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Acta Gastroenterol Belg. 2006 Oct-Dec;69(4):418-22.

Intestinal helminths: a clue explaining the low incidence of inflammatory bowel diseases in Subsaharan Africa? Potential benefits and hazards of helminth therapy.

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1
Department of Gastroenterology, University Hospital St-Luc, Université catholique de Louvain, Brussels, Belgium. rene.fiasse@gaen.ucl.ac.be

Abstract

In their review, the authors state that the very low incidence and prevalence of IBD in sub-Saharan Africa cannot be explained by genetic factors since in Black populations of the U.S.A. and U.K., the incidence of these diseases is approaching that of the white populations. Beside helminths whose intestinal infestation is frequent in sub-Saharan Africa, other micro-organisms such as atypical mycobacteria, lactobacilli, etc, might have been reduced in Western population. This is a new variant of the Hygiene hypothesis. After Rook et al., these micro-organisms were acting as adjuvants for induction of T regulatory cells which, associated with antigen-presenting cells secrete IL-10 and TGF-beta, inhibiting the maturation of CD4 T cells to Th1 and Th2 effector cells, and consequently reducing the occurrence of Th1-mediated diseases like Crohn's disease and Th2-mediated diseases like ulcerative colitis. The effects of intestinal helminths on host immunity have been studied in Ethiopian Jews emigrated to Israel. Thorough studies before and after deworming have demonstrated that chronic helminth infestation provokes a state of chronic immune activation with anergy, reversible after deworming. Administration of ova of Trichuris suis, an helminth non pathogenic in man, has given encouraging results in the treatment o Crohn's disease and ulcerative colitis with a good safety record but long-term trials are needed since the potentially harmful effects of helminths on immunity.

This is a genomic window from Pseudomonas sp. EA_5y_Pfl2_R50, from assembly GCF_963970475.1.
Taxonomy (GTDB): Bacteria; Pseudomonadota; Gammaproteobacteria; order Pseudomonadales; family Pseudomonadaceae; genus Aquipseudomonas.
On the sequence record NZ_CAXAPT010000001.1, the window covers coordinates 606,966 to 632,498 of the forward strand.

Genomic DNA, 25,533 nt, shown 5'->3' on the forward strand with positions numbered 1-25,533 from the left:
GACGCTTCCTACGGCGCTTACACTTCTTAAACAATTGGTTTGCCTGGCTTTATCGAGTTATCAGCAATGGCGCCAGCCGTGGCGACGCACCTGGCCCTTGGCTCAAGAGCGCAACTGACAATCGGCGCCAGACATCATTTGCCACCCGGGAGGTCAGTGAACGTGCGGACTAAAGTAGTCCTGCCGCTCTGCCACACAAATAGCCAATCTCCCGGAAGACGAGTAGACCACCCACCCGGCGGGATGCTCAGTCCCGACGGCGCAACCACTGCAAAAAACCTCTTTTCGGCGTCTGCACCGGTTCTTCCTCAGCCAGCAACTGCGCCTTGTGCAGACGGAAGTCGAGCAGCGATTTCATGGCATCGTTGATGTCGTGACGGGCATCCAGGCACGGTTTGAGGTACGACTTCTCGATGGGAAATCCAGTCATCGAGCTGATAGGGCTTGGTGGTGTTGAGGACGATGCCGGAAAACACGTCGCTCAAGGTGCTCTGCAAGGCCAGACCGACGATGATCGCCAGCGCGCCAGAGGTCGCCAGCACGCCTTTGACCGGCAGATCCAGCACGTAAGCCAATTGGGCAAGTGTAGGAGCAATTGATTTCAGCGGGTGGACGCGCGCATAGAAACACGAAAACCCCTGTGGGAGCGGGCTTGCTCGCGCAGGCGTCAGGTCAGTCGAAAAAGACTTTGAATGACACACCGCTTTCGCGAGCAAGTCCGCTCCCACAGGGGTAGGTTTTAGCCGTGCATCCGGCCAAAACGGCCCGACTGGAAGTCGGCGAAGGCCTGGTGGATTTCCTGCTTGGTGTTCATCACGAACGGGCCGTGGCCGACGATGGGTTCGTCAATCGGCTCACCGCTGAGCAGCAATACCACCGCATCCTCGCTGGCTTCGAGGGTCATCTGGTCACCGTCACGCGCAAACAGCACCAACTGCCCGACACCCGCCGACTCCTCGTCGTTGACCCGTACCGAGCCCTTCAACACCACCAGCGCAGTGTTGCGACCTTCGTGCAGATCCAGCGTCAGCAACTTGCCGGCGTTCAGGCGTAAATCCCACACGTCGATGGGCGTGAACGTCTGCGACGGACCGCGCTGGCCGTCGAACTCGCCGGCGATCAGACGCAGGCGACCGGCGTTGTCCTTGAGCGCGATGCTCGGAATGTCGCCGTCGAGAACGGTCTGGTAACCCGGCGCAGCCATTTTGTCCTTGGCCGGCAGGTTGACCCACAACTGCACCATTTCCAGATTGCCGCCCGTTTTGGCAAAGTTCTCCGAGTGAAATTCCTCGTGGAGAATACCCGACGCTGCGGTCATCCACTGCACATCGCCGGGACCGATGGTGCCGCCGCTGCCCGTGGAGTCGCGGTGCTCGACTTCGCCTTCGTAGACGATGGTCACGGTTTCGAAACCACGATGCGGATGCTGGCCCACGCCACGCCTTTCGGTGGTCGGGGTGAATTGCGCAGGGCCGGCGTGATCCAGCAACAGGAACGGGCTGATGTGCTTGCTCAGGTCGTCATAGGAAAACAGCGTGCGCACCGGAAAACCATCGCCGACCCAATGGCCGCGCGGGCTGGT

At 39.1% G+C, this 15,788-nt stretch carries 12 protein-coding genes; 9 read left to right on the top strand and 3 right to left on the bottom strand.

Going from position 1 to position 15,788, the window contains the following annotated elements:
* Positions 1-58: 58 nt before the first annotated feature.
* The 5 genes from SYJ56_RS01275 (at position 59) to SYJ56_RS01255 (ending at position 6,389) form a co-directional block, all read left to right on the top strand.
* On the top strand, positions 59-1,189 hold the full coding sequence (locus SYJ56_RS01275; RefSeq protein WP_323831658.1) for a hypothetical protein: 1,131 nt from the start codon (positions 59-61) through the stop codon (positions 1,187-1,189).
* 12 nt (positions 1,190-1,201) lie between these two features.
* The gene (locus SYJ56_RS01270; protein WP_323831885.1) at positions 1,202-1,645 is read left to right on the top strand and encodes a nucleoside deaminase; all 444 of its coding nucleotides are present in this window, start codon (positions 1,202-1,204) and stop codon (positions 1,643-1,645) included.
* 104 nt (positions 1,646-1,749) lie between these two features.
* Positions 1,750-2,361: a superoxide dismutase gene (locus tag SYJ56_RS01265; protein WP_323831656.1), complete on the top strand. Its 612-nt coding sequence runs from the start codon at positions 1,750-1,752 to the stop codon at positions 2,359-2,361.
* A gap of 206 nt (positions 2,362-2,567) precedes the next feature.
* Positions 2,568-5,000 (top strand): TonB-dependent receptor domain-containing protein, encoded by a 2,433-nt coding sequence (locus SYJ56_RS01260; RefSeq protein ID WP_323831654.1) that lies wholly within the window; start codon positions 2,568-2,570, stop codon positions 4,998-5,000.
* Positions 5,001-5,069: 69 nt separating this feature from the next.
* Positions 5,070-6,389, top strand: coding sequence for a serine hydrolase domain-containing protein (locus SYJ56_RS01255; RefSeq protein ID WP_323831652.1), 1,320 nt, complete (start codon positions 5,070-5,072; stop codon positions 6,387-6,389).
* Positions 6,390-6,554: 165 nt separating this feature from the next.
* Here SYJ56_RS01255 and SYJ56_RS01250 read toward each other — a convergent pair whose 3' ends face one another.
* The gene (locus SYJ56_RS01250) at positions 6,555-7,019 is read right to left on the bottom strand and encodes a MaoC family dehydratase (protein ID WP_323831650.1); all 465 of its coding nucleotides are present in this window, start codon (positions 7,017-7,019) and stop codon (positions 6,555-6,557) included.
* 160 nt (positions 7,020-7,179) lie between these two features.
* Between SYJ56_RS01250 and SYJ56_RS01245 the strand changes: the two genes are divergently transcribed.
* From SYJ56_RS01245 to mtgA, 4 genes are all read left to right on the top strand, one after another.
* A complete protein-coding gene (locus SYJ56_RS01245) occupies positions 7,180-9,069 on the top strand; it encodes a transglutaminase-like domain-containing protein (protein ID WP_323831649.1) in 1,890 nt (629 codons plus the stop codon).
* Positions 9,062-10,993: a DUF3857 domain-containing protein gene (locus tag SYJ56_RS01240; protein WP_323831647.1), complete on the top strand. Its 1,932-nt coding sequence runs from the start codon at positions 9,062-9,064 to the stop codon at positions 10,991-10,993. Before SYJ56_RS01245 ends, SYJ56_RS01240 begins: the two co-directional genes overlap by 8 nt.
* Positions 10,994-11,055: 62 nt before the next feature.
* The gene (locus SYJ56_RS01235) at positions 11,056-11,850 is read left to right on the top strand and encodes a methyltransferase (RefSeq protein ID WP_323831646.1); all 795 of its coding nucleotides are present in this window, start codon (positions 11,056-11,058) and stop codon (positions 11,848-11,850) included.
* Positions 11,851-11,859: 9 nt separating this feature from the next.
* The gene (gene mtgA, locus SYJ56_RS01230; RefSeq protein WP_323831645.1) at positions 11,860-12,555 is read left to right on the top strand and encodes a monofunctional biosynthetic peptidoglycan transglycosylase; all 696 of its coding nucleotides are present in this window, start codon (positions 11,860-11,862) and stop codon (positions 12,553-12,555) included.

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PMID:
17343086
[Indexed for MEDLINE]
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